attentional

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at·ten·tion

 (ə-tĕn′shən)
n.
1.
a. The act of close or careful observing or listening: You'll learn more if you pay attention in class.
b. The ability or power to keep the mind on something; the ability to concentrate: We turned our attention to the poem's last stanza.
c. Notice or observation: The billboard caught our attention.
2. The act of dealing with something or someone; treatment: This injury requires immediate medical attention.
3. attentions
a. Acts of interest or interference: "men who wanted ... freedom from censorship and the attentions of the police" (John Kenneth Galbraith).
b. Acts of consideration or courtesy, especially in an effort to win someone's affection or gain sexual favors: "She was almost giddy with disbelief at the unexpected attentions of a handsome, well-spoken, obviously professional man" (Rob Kantner).
4. A military posture, with the body erect, eyes to the front, arms at the sides, and heels together.
interj.
Used as a command to assume an erect military posture.

[Middle English attencioun, from Latin attentiō, attentiōn-, from attentus, past participle of attendere, to heed; see attend.]

at·ten′tion·al adj.

attentional

(əˈtɛnʃənəl)
adj
of or relating to attention
ThesaurusAntonymsRelated WordsSynonymsLegend:
Adj.1.attentional - of or relating to attention
psychological science, psychology - the science of mental life
References in periodicals archive ?
Accordingly, other studies have demonstrated that similar autonomic responses in an attentionally engaging task (shooting events) occur during real and imagined attempts (Deschaumes-Molinaro et al.
Pieces of text are non-obtrusive (by themselves, they don't force me to read, even as advertising experts try hard to attract my attention); most pieces of text are ignored by most people most of the time, and yet if I decide to read them, texts can be attentionally demanding, sometimes requiring significant effort, depending on their length and complexity.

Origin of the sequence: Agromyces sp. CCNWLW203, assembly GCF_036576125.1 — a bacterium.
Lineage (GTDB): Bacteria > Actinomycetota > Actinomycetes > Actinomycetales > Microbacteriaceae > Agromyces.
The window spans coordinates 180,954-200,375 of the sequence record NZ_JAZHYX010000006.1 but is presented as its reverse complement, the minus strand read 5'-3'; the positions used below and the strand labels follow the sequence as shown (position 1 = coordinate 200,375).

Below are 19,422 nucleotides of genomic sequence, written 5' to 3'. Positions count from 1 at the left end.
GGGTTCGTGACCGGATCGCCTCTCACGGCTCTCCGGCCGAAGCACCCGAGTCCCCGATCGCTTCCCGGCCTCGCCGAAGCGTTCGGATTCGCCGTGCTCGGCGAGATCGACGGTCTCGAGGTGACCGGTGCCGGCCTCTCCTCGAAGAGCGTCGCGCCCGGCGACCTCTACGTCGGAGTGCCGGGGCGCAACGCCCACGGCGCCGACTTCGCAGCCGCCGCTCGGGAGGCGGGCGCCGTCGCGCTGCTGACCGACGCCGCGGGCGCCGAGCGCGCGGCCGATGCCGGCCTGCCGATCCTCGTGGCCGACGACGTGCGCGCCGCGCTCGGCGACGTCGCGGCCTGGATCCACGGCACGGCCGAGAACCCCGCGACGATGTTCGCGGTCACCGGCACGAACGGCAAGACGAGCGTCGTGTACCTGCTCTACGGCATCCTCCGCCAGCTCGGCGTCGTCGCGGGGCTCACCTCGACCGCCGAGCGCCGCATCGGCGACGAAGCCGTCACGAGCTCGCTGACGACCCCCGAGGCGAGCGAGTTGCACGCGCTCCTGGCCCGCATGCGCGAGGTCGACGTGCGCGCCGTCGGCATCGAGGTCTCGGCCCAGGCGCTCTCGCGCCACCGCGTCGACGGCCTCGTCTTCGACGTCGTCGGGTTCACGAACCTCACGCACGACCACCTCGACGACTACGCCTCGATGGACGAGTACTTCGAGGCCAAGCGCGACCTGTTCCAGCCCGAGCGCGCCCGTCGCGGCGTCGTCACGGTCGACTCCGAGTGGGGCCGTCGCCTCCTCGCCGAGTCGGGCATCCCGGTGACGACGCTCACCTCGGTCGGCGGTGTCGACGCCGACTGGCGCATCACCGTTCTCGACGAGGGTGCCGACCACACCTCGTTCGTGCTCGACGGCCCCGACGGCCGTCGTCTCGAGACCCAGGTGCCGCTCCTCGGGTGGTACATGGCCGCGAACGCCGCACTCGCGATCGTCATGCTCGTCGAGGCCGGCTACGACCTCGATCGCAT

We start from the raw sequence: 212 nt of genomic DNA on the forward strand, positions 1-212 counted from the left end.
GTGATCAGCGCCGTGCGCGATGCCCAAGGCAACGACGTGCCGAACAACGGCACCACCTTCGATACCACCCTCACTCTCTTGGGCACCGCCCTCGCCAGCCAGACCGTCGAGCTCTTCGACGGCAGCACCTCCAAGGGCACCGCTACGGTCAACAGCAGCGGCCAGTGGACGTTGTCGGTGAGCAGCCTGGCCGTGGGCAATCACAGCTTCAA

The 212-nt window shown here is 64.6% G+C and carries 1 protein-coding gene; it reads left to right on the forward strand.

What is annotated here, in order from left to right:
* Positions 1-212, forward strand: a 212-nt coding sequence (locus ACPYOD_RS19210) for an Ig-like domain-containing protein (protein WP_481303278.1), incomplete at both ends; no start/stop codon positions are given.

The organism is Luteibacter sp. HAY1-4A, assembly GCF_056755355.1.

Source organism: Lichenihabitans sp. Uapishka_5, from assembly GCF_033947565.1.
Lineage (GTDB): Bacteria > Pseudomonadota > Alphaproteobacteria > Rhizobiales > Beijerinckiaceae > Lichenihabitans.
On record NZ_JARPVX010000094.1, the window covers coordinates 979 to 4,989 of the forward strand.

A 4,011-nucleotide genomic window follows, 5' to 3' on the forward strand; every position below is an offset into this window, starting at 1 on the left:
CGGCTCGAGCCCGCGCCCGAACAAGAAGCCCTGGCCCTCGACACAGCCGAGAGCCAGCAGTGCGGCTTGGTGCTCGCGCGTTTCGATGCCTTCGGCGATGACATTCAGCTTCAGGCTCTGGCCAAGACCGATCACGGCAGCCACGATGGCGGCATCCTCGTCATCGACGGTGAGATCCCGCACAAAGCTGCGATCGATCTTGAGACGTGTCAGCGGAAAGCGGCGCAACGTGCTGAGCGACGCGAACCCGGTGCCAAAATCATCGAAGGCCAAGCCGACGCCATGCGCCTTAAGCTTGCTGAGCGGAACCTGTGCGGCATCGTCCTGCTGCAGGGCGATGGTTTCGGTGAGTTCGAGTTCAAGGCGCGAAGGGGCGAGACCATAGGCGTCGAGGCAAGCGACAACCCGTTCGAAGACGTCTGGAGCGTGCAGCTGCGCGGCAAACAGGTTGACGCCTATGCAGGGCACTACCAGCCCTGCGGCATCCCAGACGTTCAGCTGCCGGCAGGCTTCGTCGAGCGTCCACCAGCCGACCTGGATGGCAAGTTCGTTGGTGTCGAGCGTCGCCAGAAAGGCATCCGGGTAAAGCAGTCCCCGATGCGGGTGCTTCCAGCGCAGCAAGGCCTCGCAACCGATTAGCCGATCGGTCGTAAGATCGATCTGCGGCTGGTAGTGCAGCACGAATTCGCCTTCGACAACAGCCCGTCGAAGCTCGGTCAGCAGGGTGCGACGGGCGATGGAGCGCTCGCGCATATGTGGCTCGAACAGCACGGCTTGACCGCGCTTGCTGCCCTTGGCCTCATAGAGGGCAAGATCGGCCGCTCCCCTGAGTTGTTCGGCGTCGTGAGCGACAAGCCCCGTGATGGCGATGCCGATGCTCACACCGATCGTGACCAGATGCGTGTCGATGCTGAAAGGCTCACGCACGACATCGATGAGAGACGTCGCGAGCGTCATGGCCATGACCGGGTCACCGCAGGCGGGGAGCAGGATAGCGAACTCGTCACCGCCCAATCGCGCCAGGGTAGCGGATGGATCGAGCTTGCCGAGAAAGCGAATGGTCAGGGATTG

Ultimately, they concluded that postural control is attentionally demanding and this demand increases with the complexity of the postural task being performed.
These results do not support those obtained by Ruz and Lupianez (2010) and Pacheco and others (2009), since the elements captured attentionally have no effect on the subsequent conduct of the subject, and support those found by Ananos (2011a) with young people.
Due to the seemingly attentionally demanding nature of the IRAP, this theory may offer a possible reason for the high attrition rates in [RAP research.
Greenwald and Banaji assert that some strong effects of attitude can occur when the actor is not attentionally focused on the attitude.
The third is a striking occurrence in which people fail to notice stimuli appearing in front of their eyes when they are preoccupied with an attentionally demanding task, as demonstrated in an experiment in which observers fail to notice a gorilla walking in front of a group of basketball players when they are focused on counting how many times a basketball is passed.
177) Brushing against the theme of objects, Metzinger adds that things are real for us 'if and only if earlier processing stages of this representation are attentionally unavailable to us'.
The ability to walk with little or no impairment of performance (termed interference) while conducting an attentionally demanding concurrent task reflects gait automaticity.
Walking is more attentionally demanding, for example, than sitting or quiet stance (12).
Individuals can miss obvious signals during attentionally demanding working memory tasks, according to studies by Arien Mack and Irwin Rock, as well as another by Daniel J.